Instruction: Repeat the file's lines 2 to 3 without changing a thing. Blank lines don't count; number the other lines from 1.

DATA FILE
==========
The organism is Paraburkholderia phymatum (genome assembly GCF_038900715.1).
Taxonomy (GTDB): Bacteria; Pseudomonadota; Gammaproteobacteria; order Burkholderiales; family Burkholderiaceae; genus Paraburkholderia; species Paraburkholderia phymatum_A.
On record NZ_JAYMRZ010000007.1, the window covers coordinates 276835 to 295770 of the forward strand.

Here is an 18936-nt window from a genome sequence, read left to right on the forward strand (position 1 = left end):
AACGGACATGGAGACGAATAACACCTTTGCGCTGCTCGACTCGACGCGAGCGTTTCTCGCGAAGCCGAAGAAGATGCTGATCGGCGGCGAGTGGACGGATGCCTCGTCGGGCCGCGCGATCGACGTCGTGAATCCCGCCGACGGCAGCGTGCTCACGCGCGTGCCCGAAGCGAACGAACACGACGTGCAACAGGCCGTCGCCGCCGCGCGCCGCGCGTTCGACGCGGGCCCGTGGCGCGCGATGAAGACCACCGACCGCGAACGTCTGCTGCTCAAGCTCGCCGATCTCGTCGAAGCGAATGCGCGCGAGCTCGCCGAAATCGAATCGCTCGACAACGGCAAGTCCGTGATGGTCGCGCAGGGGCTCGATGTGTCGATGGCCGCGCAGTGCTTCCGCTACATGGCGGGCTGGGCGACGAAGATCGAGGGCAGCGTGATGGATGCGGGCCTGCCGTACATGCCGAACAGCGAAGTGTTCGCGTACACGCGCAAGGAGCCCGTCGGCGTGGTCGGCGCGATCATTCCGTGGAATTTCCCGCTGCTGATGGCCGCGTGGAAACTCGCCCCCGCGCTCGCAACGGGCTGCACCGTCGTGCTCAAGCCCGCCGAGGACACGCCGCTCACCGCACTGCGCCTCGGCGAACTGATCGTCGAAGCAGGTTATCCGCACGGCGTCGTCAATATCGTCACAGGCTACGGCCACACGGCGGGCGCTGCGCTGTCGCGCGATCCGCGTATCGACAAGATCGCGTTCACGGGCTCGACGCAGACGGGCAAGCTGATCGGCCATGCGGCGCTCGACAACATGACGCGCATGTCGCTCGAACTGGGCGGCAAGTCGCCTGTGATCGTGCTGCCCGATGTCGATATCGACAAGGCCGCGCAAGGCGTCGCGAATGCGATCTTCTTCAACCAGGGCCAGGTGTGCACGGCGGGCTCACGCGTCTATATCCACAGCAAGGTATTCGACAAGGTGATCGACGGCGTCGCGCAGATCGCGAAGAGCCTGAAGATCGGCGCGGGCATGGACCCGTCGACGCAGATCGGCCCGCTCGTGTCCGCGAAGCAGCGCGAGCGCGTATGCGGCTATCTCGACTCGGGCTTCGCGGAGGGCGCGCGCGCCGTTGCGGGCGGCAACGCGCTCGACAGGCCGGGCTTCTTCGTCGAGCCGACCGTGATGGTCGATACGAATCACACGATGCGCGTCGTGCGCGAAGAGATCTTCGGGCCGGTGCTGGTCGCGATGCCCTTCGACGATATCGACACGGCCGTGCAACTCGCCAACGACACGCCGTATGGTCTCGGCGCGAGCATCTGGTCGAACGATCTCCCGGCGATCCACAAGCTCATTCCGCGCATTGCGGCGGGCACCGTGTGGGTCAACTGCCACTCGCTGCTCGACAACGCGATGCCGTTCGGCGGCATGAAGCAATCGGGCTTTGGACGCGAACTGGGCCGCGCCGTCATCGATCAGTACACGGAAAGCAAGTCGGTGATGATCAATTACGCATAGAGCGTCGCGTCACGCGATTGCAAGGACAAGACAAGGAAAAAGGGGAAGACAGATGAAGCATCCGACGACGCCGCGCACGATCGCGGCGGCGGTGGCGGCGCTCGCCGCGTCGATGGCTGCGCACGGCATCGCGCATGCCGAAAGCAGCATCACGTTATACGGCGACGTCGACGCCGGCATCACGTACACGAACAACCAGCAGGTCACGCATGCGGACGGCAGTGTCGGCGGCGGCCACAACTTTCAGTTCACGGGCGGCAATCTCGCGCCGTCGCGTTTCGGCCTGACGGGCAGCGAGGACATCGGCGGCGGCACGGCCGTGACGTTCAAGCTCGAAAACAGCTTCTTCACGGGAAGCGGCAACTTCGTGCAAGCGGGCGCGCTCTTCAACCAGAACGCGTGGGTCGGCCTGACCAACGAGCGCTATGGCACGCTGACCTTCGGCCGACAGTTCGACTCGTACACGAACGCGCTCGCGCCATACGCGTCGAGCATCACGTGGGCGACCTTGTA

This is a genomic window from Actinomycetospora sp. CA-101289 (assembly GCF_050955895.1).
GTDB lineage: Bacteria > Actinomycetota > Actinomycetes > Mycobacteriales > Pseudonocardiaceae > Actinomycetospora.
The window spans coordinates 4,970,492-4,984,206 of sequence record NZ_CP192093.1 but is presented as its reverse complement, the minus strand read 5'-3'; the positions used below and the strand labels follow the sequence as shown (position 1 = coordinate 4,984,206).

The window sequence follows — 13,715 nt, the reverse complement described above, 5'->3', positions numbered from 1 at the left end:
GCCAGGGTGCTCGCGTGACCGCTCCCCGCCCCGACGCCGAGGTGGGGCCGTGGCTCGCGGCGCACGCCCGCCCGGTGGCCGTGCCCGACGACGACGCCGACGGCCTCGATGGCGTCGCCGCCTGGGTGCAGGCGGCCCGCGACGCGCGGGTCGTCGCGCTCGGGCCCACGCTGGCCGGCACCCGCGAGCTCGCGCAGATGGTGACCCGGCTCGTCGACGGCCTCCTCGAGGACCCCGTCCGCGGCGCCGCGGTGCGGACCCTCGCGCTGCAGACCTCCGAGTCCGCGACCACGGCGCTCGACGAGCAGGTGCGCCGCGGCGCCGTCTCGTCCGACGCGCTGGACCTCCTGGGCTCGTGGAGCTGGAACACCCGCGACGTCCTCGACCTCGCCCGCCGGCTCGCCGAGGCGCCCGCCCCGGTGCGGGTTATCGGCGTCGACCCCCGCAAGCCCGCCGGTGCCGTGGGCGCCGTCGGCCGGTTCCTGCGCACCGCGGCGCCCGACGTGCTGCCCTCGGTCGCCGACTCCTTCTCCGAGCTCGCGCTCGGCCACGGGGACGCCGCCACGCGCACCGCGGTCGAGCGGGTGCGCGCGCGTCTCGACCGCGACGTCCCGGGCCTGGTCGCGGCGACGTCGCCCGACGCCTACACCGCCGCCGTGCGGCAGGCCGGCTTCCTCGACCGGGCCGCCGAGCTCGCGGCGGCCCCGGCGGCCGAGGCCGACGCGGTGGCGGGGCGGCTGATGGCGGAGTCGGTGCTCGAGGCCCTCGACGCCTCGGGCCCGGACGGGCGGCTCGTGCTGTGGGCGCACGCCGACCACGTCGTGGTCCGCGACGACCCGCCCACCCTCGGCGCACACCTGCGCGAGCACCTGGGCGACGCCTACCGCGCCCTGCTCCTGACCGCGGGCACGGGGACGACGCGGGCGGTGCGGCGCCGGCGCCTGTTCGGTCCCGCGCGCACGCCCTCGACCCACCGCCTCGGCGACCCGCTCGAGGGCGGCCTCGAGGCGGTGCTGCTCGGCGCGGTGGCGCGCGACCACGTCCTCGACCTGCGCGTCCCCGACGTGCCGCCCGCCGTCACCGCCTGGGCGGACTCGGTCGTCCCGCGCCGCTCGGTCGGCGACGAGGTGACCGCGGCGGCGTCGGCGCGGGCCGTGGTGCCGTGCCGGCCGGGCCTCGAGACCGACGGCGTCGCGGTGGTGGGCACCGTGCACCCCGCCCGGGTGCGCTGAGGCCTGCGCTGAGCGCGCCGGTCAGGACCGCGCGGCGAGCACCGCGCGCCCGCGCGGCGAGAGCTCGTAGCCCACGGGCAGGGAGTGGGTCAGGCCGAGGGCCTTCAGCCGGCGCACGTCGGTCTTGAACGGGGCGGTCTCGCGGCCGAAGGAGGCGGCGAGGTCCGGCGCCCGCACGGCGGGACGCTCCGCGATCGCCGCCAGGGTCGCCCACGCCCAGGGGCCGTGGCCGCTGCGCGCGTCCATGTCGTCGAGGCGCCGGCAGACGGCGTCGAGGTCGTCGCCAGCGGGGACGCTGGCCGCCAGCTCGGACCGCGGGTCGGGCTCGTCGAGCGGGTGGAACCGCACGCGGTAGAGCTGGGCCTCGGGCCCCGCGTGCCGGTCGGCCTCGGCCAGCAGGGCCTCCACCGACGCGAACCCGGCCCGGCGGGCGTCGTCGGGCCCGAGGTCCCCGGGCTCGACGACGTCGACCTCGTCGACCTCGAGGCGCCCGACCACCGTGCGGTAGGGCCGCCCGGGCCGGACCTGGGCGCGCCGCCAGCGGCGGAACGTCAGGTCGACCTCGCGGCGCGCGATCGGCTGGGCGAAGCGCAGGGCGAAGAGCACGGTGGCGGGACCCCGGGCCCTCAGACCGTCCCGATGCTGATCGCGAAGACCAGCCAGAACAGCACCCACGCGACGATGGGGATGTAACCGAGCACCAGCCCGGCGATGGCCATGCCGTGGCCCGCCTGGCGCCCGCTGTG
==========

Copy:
Taxonomy (GTDB): Bacteria; Pseudomonadota; Gammaproteobacteria; order Burkholderiales; family Burkholderiaceae; genus Paraburkholderia; species Paraburkholderia phymatum_A.
On record NZ_JAYMRZ010000007.1, the window covers coordinates 276835 to 295770 of the forward strand.